Book Review: International Law and Organization: Principles of Public International Law

AuthorIvan L. Head
Date01 June 1967
DOI10.1177/002070206702200218
Publication Date01 June 1967
SubjectBook Review
BOOK
REVIEWS
321
130
pages
and
represents
an
expansion
of
more
than
30
pages. The
editor
has
revised
the
whole
part
in
order
to
include
an
analysis
of
develop-
ments
such
as
the
1958
Geneva
Convention
on
the
Law
of
the
Sea,
the
legal
status
of
outer
space,
the
1961
Vienna Convention
on
Diplomatic
Relations
and
the
1963
Convention on
Consular
Relations.
This
part
concludes
with
an
extensive
study
of
the
scope of
the
principle
of effec-
tiveness
and
of
its
relationship
with
the
principle
of
ex
sn~ura
3us
oritur
in
international
law
(pp.
420-433).
Part
IV-"Creation
and Application
of
International
Law"-now
in-
cludes
a
new section
on
custom
(pp.
448-454).
It
takes
into account
the
decisions of
the
International
Court
in
the
dispute
between
Colombia
and
Peru
as
well
as
the
opinions
of
authoritive
writers
such
as
Lauter
pacht,
Charles
de
Visscher
and
McDougal.
This
second
edition
of
Kelsen's
Principles,
completely revised
and
considerably
expanded,
is
faithful
to
the
author's
fundamental
purpose
of
presenting
"a
theory
of
international
law"
It
is,
therefore,
still
equally useful
to
law
and
political
science
students.
University
of
Ottawa
DONAT
PHARAND
PRINCIPLES
OF
PUBLIC INTERNATIONAL
LAW
By
Ian
Brownlie.
1966.
(Oxford:
Clarendon
Press.
Toronto:
Oxford
University
Press.
xxxi,
646pp.
$10.50)
The
publication
of
a
book
with
the
proud
title
Principles
of
Inter-
national
Law
is
an
event
that
cannot
be
lightly
passed
by
Especially
is
this
so
when
the
author
is
as
distinguished
as
Ian
Brownlie,
whose
previous
works
include
the
well
received
volume
International
Law
and
the
Use
of
Force
by
States.
Unfortunately
and
notwithstanding
its
promise,
this
large
new
work
somehow
fails
to
achieve
the
standard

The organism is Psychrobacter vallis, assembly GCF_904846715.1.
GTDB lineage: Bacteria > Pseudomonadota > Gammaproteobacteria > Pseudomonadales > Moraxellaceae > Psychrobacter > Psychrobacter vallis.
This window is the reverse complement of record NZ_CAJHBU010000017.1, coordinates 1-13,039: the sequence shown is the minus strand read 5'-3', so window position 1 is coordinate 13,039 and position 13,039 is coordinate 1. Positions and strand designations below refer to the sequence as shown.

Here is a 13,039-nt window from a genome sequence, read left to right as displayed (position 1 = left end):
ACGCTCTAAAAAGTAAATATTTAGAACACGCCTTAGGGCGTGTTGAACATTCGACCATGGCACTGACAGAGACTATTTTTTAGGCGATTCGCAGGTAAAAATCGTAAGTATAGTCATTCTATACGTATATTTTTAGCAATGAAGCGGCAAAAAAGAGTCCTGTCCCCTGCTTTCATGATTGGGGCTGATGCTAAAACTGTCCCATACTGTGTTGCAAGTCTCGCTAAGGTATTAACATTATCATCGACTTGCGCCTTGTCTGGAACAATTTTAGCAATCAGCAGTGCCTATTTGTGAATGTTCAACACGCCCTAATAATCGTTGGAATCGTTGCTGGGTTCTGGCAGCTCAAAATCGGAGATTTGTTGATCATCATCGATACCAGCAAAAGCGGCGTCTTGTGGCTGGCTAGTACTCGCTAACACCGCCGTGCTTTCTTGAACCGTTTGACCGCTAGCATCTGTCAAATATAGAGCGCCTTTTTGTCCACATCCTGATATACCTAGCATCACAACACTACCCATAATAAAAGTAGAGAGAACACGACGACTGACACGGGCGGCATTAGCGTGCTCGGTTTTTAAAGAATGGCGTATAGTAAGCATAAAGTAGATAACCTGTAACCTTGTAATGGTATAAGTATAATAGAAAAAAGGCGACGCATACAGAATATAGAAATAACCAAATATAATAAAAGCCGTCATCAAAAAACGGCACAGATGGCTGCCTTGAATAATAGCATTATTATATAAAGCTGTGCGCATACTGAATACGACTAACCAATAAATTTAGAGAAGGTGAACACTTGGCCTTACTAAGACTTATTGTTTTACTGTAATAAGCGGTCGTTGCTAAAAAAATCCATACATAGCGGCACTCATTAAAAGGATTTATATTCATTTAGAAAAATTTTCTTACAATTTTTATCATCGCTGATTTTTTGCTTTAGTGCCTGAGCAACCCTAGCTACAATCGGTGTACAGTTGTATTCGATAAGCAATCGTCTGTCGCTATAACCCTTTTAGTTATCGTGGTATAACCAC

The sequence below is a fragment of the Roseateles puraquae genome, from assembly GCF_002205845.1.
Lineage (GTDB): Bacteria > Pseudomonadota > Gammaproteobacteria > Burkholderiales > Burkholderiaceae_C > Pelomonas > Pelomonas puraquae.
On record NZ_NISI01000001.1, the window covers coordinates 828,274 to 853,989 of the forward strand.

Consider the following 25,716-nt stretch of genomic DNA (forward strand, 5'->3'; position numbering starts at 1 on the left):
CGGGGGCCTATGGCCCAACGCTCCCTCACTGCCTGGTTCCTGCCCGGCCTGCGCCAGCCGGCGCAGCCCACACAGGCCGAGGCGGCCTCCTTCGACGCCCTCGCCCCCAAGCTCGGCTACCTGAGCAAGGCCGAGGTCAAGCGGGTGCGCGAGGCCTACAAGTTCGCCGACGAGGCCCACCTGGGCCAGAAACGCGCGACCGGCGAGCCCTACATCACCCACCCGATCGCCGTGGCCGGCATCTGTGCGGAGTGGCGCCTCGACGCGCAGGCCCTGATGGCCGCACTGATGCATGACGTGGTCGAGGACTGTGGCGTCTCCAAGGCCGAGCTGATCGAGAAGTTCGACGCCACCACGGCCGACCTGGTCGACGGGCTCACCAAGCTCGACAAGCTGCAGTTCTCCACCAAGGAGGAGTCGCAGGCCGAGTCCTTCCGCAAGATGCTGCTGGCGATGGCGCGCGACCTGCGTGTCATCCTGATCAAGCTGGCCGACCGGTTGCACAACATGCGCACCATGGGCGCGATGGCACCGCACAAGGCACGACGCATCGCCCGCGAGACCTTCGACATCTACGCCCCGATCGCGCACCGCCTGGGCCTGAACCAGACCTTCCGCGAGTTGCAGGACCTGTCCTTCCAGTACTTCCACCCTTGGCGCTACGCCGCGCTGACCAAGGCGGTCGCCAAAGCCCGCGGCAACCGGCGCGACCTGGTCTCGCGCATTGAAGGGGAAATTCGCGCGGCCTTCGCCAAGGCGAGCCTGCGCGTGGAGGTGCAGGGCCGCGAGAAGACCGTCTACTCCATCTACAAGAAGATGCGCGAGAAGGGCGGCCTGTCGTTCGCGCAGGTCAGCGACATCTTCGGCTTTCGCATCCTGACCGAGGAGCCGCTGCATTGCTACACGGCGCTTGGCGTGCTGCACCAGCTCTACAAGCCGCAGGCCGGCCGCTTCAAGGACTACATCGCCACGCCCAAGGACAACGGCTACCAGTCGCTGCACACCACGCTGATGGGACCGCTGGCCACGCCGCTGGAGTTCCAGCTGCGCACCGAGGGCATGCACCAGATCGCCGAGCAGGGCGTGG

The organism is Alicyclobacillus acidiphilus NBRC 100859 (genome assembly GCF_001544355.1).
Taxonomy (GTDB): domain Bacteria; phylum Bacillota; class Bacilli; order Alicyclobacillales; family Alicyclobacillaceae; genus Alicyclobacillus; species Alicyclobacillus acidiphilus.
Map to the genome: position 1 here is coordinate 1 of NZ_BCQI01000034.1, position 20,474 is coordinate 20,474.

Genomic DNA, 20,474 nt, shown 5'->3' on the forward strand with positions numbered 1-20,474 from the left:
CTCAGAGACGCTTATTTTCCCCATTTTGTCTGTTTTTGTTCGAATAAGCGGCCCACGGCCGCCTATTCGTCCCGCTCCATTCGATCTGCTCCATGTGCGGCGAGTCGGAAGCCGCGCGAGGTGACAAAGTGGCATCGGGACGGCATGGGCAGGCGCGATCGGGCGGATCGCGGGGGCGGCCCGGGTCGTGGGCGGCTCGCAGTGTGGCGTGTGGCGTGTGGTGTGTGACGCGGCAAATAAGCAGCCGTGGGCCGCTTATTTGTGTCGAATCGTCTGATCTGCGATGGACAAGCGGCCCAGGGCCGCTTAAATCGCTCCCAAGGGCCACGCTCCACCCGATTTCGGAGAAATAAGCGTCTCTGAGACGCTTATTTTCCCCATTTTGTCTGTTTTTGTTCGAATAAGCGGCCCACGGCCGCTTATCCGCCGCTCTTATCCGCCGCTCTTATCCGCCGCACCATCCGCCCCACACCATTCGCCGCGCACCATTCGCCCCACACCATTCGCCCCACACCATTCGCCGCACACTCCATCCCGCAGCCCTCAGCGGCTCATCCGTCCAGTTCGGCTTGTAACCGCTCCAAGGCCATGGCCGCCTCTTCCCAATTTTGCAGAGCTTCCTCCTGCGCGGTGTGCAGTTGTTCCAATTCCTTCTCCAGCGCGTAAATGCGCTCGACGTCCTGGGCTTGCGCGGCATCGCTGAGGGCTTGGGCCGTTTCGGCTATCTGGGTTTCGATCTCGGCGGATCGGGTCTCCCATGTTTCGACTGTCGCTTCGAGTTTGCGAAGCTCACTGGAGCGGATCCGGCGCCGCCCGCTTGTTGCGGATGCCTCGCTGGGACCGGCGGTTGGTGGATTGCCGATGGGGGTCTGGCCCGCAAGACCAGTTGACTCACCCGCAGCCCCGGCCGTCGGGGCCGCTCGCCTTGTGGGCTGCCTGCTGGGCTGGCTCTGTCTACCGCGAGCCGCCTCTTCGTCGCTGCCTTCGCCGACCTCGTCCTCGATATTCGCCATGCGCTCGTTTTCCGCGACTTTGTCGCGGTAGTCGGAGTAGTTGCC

which
readers
are
likely to
expect
of
it.
Both
the
strength
and
the
weakness
of
the
book
are
identified
by
the
author
in
the
first
paragraph
of
its
preface.
The
intention,
it
is
stated,
is
"to
present
the
subject
matter
in
terms
of
law and
legal
technique.
The
influence
of
policy
and
political
conflicts
is
indicated
where
this
is
necessary
but
the
legal
rules
are
accepted as
normative.
A
gratuitous
and quite
ill-founded
criticism
of
the
"McDougal School"
then
follows
in
an apparent
attempt
to
create
some
sort
of
distinction
between orthodoxy and
the heresy
of
false prophets.
The
result
of
all
this
is
a book
which
seeks
to catalogue
a
wide
variety
of
inter-state
activities
in
a
lengthy
series
of
categorical
prin-
ciples.
Principles
many
of
them unquestionably
are.
Yet
in
a
juris-
prudence
as
fluid
and
in
many
respects
uncertain
as
that
of
international
law,
in
which
the
practice
of
states
and not
the
pronouncements
of
judicial
tribunals
is
the
largest
single
source
of
law
it
is
misleading
to
pretend
that
an international
law version
of
Halsbury
is
possible.
And
it
is
that
kind
of
work
that
Mr. Brownlie
has
put
together-
17
subdivisions
in
the
chapter
entitled
"Injury
to
the
Persons
and
Property
of Aliens on
State Territory"
11
subdivisions
of
"Privileges
and
Immunities
of
Foreign
States" the
same
numner
ior
"The
Law
of
Treaties"
Everything
neat
and
tidy
Chapter
after
chapter.

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